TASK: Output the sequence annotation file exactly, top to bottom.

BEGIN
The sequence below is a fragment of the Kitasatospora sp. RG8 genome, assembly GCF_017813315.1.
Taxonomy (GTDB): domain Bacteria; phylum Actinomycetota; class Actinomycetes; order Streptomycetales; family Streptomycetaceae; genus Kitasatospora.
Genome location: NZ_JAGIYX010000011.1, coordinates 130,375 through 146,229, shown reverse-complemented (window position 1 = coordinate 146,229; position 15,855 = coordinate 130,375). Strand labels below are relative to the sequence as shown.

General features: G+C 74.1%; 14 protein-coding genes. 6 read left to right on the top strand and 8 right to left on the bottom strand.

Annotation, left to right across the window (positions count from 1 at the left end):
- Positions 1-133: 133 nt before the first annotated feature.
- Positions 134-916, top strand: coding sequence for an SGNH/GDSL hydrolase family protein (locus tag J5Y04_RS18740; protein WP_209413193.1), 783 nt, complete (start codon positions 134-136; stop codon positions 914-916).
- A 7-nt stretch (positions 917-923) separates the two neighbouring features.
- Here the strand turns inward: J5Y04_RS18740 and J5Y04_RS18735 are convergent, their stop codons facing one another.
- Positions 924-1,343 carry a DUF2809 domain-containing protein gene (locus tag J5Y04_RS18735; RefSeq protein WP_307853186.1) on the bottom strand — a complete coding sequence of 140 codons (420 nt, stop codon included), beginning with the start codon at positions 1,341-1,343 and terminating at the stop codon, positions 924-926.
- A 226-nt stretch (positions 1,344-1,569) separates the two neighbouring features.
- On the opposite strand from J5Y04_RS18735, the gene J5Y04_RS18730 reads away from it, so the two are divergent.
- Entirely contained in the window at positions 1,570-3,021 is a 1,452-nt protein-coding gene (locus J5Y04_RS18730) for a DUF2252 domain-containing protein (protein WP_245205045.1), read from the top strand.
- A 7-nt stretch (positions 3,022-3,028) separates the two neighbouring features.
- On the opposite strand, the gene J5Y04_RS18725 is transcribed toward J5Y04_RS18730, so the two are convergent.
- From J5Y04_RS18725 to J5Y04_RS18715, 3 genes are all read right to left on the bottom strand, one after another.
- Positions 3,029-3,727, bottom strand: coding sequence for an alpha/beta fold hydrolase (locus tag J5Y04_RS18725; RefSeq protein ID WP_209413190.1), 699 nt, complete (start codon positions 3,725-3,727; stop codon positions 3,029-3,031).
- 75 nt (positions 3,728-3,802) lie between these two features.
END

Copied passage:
The sequence below is a fragment of the Kitasatospora sp. RG8 genome, assembly GCF_017813315.1.
Taxonomy (GTDB): domain Bacteria; phylum Actinomycetota; class Actinomycetes; order Streptomycetales; family Streptomycetaceae; genus Kitasatospora.
Genome location: NZ_JAGIYX010000011.1, coordinates 130,375 through 146,229, shown reverse-complemented (window position 1 = coordinate 146,229; position 15,855 = coordinate 130,375). Strand labels below are relative to the sequence as shown.

General features: G+C 74.1%; 14 protein-coding genes. 6 read left to right on the top strand and 8 right to left on the bottom strand.

Annotation, left to right across the window (positions count from 1 at the left end):
- Positions 1-133: 133 nt before the first annotated feature.
- Positions 134-916, top strand: coding sequence for an SGNH/GDSL hydrolase family protein (locus tag J5Y04_RS18740; protein WP_209413193.1), 783 nt, complete (start codon positions 134-136; stop codon positions 914-916).
- A 7-nt stretch (positions 917-923) separates the two neighbouring features.
- Here the strand turns inward: J5Y04_RS18740 and J5Y04_RS18735 are convergent, their stop codons facing one another.
- Positions 924-1,343 carry a DUF2809 domain-containing protein gene (locus tag J5Y04_RS18735; RefSeq protein WP_307853186.1) on the bottom strand — a complete coding sequence of 140 codons (420 nt, stop codon included), beginning with the start codon at positions 1,341-1,343 and terminating at the stop codon, positions 924-926.
- A 226-nt stretch (positions 1,344-1,569) separates the two neighbouring features.
- On the opposite strand from J5Y04_RS18735, the gene J5Y04_RS18730 reads away from it, so the two are divergent.
- Entirely contained in the window at positions 1,570-3,021 is a 1,452-nt protein-coding gene (locus J5Y04_RS18730) for a DUF2252 domain-containing protein (protein WP_245205045.1), read from the top strand.
- A 7-nt stretch (positions 3,022-3,028) separates the two neighbouring features.
- On the opposite strand, the gene J5Y04_RS18725 is transcribed toward J5Y04_RS18730, so the two are convergent.
- From J5Y04_RS18725 to J5Y04_RS18715, 3 genes are all read right to left on the bottom strand, one after another.
- Positions 3,029-3,727, bottom strand: coding sequence for an alpha/beta fold hydrolase (locus tag J5Y04_RS18725; RefSeq protein ID WP_209413190.1), 699 nt, complete (start codon positions 3,725-3,727; stop codon positions 3,029-3,031).
- 75 nt (positions 3,728-3,802) lie between these two features.